As Comey looms, Trump to focus on infrastructure

Turmoil, staff changes stall Trump's agenda
Turmoil, staff changes stall Trump's agenda

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Turmoil, staff changes stall Trump's agenda 02:29

Story highlights

  • Trump's proposal would look to rejuvenate American infrastructure
  • His infrastructure plan relies heavily on tax breaks and public-private partnerships

(CNN)President Donald Trump, faced with potentially damning testimony from his former FBI director, James Comey, will look to push a $1 trillion infrastructure plan with a series of White House events and a trip to Ohio, a White House official said.

Trump's plan looks to make good on a campaign promise but is also a clear attempt to offer a distraction -- albeit a less controversial one -- to what Comey is expected to say when he testifies in an open Senate hearing on Thursday. Senators have already said they want to hear more from Comey about his interactions with Trump and any potential interference Trump exerted on him regarding FBI investigations into his campaign or associates.
Trump, the official said, will start his infrastructure push on Monday with a Rose Garden speech that will propose separating all air traffic control operations from the Federal Aviation Administration. This has long been a priority of the American airline industry.
    On Wednesday, the President will travel to Ohio, the official said, where he will push to improve the efficacy of inland waterways, including revamping dams and lock systems that are key to the agriculture industry.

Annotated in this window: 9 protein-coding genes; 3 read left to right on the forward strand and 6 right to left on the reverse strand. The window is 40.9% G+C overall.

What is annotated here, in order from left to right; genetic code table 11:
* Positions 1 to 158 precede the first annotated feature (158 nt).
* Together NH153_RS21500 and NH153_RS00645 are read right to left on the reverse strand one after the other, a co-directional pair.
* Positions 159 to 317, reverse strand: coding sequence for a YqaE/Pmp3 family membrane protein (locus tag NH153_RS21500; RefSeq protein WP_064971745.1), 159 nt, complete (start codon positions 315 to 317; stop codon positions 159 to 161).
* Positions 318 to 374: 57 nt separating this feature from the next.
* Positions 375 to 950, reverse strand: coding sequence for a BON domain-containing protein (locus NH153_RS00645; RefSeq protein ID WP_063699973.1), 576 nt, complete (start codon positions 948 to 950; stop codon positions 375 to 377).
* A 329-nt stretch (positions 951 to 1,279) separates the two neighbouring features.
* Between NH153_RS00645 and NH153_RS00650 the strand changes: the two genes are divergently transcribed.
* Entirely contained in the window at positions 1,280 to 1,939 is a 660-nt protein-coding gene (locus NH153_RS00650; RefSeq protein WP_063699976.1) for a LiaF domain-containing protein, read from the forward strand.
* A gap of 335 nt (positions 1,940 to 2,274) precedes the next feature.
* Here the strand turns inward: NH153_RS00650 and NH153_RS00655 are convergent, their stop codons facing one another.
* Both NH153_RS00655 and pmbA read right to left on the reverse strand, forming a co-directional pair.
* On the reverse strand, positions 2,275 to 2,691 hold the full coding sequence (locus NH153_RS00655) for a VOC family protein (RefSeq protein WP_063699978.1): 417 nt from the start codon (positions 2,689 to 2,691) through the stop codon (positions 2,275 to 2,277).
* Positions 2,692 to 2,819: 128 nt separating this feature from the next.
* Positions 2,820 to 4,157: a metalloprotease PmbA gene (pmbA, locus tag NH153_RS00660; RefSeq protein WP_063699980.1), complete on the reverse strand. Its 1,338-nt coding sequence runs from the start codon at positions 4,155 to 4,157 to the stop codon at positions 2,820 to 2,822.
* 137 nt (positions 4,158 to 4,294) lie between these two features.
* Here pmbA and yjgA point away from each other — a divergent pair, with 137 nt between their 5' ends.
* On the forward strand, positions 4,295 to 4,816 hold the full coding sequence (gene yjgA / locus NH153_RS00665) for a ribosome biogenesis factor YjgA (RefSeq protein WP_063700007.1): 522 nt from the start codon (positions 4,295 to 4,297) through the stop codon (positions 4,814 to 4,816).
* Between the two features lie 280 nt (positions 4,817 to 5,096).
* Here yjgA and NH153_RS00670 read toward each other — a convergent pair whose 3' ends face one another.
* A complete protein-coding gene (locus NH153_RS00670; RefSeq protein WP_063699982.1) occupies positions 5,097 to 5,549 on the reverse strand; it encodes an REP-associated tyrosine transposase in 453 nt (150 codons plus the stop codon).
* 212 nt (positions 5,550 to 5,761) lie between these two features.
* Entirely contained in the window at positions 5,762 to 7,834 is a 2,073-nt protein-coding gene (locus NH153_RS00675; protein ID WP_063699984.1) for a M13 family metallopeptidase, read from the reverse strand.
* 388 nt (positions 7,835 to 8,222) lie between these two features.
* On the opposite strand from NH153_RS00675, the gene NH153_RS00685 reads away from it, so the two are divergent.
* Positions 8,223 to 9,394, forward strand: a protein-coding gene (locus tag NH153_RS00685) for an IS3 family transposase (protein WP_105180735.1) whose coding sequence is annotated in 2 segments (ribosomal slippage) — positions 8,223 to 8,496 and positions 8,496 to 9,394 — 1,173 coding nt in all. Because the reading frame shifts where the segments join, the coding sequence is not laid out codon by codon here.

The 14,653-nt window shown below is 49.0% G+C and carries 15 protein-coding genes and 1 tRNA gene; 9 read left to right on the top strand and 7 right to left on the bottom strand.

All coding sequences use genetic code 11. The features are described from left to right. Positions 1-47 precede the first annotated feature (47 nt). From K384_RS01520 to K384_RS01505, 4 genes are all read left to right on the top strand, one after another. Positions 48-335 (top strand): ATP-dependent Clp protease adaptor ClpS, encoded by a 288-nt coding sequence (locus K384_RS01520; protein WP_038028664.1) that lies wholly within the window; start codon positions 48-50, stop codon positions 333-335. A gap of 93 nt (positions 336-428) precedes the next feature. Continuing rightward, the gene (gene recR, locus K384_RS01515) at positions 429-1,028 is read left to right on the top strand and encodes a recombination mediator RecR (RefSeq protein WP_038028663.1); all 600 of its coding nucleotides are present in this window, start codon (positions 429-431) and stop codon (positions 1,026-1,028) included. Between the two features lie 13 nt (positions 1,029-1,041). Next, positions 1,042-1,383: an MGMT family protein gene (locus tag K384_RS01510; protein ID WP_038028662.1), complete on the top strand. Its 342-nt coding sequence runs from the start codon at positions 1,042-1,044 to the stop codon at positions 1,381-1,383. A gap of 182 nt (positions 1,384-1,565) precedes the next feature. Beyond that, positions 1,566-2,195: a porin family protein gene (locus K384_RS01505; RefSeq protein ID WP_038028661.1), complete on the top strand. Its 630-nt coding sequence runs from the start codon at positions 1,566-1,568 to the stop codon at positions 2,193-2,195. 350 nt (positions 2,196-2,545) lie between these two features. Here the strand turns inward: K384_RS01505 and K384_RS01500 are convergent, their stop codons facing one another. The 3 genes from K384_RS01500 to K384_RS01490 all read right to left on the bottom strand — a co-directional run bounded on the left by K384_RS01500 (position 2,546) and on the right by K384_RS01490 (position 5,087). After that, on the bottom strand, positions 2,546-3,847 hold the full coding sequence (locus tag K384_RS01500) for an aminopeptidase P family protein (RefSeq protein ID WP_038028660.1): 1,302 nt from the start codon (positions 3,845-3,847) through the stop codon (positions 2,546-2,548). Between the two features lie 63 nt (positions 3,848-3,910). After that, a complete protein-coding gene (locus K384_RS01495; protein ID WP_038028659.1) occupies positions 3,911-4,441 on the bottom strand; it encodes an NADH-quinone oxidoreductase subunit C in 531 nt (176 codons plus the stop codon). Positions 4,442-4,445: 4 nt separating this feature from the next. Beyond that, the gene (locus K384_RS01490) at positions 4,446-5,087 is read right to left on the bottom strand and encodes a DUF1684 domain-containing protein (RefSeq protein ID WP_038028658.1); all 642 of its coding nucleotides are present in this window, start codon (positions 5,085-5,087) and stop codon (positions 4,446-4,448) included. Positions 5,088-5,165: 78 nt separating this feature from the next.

And then on Friday -- the day after Comey testifies before Congress -- Trump will visit the Department of Transportation, where he will push for shorter review time in the way the federal government approves road and railways and other regulatory changes.
    "Infrastructure is a priority of his," White House press secretary Sean Spicer said this week. "So the President's legislative agenda is in full swing."
    Taken together, Trump's proposal would look to rejuvenate American infrastructure, something both Democrats and Republicans have advocated for.
    But Trump's infrastructure plan relies heavily on tax breaks and public-private partnerships. Democrats fault the President for not advocating for more direct infrastructure spending and for proposing a budget that cuts money from some Obama-era infrastructure programs.
    A White House official also said Saturday that Trump's plan would also look to put more control in the hands of local governments to privatize their previously built infrastructure, something Democrats will likely oppose.
    Trump's plan would offer $200 billion in infrastructure tax breaks, with the hope that that would, in turn, spur $1 trillion worth of infrastructure construction.
    The Associated Press first reported Trump's planned infrastructure push.